New spending takes aim at recovery challenges

City council has updated the Core Area Action Plan and endorsed $1.3 million in business-related projects in an effort to address recovery challenges

NOT PROMISING A quick fix, city council moved to update its Core Area Action Plan in an effort to assist businesses in downtown commerce areas, and also endorsed $1.3-million in business-focused pandemic recovery projects on Tuesday.

Acknowledging that the pandemic has intensified the social and economic problems in the city’s core business districts, a staff report recommended several adjustments to the Core Area Action Plan that was first endorsed by city council in 2019, prior to the pandemic, including:

• Project Clean Slate, a $37,500 street cleaning/garbage collection program;

• Hiring a team of ‘ambassadors’ to provide customer service, information, and additional eyes on the street;

• ‘Activate’ Dundas Place with music and activities within pandemic rules;

• Reallocate $100,000 to fund small-scale events and activities;

• Enhanced communications to highlight positive events in the core.

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In addition, council also endorsed more than $1.3-million in pandemic recovery initiatives led by local organizations and aimed at creating jobs and assisting local businesses. The programs include:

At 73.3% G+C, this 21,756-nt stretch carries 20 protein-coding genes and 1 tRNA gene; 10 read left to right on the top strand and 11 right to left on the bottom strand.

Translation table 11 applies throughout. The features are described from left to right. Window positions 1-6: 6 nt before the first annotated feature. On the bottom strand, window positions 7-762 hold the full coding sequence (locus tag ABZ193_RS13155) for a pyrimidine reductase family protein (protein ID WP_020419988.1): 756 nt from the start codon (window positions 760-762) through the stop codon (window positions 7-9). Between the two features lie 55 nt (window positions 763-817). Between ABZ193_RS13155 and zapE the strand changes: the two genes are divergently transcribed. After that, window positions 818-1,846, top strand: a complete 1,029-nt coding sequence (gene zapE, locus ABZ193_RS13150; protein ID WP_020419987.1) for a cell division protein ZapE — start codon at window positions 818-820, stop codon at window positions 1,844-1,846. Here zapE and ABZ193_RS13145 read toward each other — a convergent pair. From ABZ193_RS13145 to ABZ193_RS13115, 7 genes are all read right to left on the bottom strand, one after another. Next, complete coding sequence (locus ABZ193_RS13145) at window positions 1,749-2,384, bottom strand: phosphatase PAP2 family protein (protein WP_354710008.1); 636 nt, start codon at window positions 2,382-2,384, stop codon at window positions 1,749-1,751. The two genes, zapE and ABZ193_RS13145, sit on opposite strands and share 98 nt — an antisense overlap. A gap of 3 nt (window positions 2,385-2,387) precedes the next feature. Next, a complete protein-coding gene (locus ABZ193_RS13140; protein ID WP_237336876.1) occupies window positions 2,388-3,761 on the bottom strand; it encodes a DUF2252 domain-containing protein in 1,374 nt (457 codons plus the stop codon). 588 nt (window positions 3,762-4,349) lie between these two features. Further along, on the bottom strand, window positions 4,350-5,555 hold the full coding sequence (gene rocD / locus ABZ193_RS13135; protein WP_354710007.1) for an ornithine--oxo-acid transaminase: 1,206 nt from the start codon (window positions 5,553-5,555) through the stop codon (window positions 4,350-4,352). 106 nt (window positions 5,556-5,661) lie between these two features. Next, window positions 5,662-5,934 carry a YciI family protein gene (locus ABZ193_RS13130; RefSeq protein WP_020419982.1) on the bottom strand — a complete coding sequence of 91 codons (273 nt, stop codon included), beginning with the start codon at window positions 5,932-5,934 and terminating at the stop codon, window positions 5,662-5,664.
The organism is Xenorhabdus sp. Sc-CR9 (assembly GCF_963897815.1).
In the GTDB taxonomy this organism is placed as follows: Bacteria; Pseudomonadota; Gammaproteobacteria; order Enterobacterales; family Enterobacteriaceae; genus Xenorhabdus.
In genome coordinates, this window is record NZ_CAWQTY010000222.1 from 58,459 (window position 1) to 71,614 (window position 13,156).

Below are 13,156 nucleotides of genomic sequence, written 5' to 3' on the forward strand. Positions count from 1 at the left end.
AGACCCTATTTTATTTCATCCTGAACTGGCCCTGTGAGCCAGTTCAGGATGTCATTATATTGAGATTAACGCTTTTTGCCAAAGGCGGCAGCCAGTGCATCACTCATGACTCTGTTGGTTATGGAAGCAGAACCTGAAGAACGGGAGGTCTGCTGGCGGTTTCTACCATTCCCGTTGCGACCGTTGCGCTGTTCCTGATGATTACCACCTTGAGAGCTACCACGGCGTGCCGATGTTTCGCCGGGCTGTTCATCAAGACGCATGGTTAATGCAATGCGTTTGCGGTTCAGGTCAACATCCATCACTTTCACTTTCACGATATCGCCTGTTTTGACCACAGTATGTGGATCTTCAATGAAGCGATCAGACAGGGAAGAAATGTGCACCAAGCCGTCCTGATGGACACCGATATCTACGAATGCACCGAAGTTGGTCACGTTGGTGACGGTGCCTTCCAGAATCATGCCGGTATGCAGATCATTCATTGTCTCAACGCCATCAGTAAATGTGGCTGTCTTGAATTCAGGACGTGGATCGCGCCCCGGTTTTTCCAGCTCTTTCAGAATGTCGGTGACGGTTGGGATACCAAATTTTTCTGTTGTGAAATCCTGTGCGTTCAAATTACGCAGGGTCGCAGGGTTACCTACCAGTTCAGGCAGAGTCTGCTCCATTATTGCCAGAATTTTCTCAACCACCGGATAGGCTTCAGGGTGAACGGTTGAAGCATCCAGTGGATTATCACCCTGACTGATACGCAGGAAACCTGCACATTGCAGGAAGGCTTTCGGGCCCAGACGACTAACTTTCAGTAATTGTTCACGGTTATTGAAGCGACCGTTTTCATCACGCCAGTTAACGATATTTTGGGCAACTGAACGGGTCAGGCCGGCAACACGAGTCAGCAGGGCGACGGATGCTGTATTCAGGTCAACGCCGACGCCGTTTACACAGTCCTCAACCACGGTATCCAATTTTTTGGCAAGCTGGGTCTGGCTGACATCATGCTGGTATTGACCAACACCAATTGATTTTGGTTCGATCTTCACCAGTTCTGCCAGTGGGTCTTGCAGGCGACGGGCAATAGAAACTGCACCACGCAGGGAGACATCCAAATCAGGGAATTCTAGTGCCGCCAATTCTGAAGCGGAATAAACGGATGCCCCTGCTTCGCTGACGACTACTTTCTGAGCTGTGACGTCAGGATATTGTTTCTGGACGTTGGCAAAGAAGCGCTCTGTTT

• A city-wide promotional campaign led by Tourism London to encourage shopping local, including markets, events, contests and $10,000 in pre-paid Visa cards. Seeking $760,000 in funding.

• A textile recycling program to create new products from discarded cloth, hiring 90 people at a living wage. Goodwill is partnering with Fanshawe College and is seeking $249,000.

• TechAlliance plans a series of challenges for entrepreneurs to solve pandemic problems, and is looking for $180,000. The end product would be an app or other tool to fill a need in London.

• City hall is also being asked for $135,000 to train employment-sector workers to help Londoners navigate the job market better after the pandemic. That would include training workshops for hundreds of employment professionals.

• The Good Foods Project is seeking $9,800 to develop an online food delivery platform to provide local restaurants with a more affordable delivery option than services such as UberEats and SkipTheDishes.

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In order to help fund the recover work, council is looking to $10 million in reserves from 2019 and 2020 budget surpluses. About $1.9 million has  been earmarked, and city council is expected to rubber-stamp the decision on the additional $1.3 million next week. New spending takes aim at recovery challenges city council Government


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